Share this infographic and help spread the word about what memory problems are normal and not.
  • Increased confusion and

Eby hints he’s open to bilateral health deals if Ottawa signs on to ‘base’ funding first

British Columbia Premier David Eby hinted he could be open to a bilateral health funding deal with the federal government, provided Ottawa is first willing to sign on to a “base” funding deal with the provinces.

Eby made the comments Wednesday, after Prime Minister Justin Trudeau said he’d invited premiers to a Feb. 7 “working meeting” in Ottawa to hammer out a health-care deal.

Read more:

Feds eye bilateral health deals as Trudeau set to meet with premiers Feb. 7

Read next:

No ‘elevated risk’ of stroke from Pfizer’s bivalent COVID shot, Health Canada says

Canada’s premiers have been seeking an across-the-board, no-strings-attached increase to the Canada Health Transfer, while the Liberal government has signaled it wants bilateral deals with the provinces that could tailor funding increases to regional needs.

Click to play video: 'Premiers call on Trudeau to “set a date” for meeting to increase health transfers'

Premiers call on Trudeau to “set a date” for meeting to increase health transfers

“As I understand it the proposal’s around two badly needed discussions: one is around the base funding for health care that all provinces need universally, but the second is bilateral agreements with the provinces around — each province has its own distinct health issues that we’re facing, and we need to have those unique agreements with Ottawa around those priorities, those areas of strain we’re feeling,” Eby said.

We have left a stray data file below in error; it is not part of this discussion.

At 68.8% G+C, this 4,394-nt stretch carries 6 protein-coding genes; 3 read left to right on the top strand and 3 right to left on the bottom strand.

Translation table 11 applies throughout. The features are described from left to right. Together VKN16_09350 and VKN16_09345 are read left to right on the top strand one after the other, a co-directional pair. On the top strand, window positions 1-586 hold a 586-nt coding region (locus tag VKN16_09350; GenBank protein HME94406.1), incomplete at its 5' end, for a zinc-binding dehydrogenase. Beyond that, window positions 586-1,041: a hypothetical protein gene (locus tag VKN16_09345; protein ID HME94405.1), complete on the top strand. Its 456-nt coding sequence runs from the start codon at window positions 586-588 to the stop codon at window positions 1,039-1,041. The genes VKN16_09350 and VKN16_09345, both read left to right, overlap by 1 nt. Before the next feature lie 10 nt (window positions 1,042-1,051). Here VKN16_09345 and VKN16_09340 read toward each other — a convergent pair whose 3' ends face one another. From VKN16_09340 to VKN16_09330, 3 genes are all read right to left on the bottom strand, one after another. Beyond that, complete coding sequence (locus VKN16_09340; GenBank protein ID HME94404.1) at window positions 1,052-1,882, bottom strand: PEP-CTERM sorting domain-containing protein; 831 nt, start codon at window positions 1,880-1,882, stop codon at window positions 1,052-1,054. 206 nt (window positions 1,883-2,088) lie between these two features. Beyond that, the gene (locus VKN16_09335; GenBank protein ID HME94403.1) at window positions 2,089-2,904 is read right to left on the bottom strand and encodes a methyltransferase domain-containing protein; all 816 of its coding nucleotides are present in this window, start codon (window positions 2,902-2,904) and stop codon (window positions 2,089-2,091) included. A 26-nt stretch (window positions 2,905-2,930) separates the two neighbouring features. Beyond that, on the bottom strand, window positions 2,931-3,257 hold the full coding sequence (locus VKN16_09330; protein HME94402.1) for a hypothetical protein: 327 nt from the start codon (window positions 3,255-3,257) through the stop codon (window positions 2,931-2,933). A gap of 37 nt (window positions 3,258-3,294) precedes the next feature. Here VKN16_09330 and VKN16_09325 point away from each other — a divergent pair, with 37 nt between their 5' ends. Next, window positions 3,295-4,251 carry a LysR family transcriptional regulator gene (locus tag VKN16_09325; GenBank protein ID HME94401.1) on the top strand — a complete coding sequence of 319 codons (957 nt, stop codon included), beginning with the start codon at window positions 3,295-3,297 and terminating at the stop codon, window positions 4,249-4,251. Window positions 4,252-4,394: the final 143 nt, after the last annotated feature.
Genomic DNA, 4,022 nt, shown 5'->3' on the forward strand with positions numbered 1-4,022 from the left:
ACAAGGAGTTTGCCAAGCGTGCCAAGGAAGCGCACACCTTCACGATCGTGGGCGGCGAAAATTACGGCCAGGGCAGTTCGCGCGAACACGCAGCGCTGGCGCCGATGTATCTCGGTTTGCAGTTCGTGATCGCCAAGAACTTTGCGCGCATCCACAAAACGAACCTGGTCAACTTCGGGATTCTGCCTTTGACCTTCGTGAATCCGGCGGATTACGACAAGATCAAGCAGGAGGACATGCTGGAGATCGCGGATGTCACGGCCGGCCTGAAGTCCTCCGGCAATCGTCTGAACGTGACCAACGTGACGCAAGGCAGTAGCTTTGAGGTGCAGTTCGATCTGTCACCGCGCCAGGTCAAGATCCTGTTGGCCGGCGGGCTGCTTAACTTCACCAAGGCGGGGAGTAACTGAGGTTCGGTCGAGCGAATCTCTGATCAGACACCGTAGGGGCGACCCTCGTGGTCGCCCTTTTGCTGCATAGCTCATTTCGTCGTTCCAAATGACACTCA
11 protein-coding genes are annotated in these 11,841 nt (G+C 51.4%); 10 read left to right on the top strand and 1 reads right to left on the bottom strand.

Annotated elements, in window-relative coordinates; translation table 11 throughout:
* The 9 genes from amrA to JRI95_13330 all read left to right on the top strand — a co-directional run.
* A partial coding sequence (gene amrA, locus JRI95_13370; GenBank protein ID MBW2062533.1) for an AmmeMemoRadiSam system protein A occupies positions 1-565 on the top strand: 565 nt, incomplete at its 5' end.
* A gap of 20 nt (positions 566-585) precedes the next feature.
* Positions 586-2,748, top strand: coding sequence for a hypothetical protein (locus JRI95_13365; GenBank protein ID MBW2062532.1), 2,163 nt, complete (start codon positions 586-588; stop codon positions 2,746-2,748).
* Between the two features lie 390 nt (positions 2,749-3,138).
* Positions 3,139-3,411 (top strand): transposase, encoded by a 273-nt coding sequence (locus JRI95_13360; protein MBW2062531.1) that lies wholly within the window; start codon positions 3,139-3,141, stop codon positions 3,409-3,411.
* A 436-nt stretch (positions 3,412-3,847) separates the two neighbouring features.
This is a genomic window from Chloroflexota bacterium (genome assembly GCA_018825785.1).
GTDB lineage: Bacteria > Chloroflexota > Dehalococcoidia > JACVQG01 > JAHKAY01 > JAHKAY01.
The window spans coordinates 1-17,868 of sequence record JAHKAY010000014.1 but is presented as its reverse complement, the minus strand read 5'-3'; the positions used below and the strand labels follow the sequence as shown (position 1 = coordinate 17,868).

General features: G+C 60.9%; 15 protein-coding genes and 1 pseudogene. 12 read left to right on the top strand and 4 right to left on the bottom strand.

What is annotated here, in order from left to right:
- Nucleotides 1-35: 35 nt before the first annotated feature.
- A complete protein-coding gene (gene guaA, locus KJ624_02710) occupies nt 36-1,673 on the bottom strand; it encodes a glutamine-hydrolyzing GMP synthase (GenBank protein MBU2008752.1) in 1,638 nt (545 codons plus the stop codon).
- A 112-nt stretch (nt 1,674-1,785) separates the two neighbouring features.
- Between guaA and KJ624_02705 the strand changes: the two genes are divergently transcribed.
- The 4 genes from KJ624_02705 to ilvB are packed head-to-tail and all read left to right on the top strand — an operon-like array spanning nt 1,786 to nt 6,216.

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“My hope is we come out of the meeting on the 7th with an agreement about the base and a commitment and a path towards those bilateral discussions we have to have on our provincial priorities here in B.C.”

Trudeau announced the planned meeting during a news conference Wednesday morning in Hamilton, where the Liberal cabinet was finishing a three-day retreat ahead of the return of Parliament next week.

He said he was eager to negotiate with the premiers, but that no one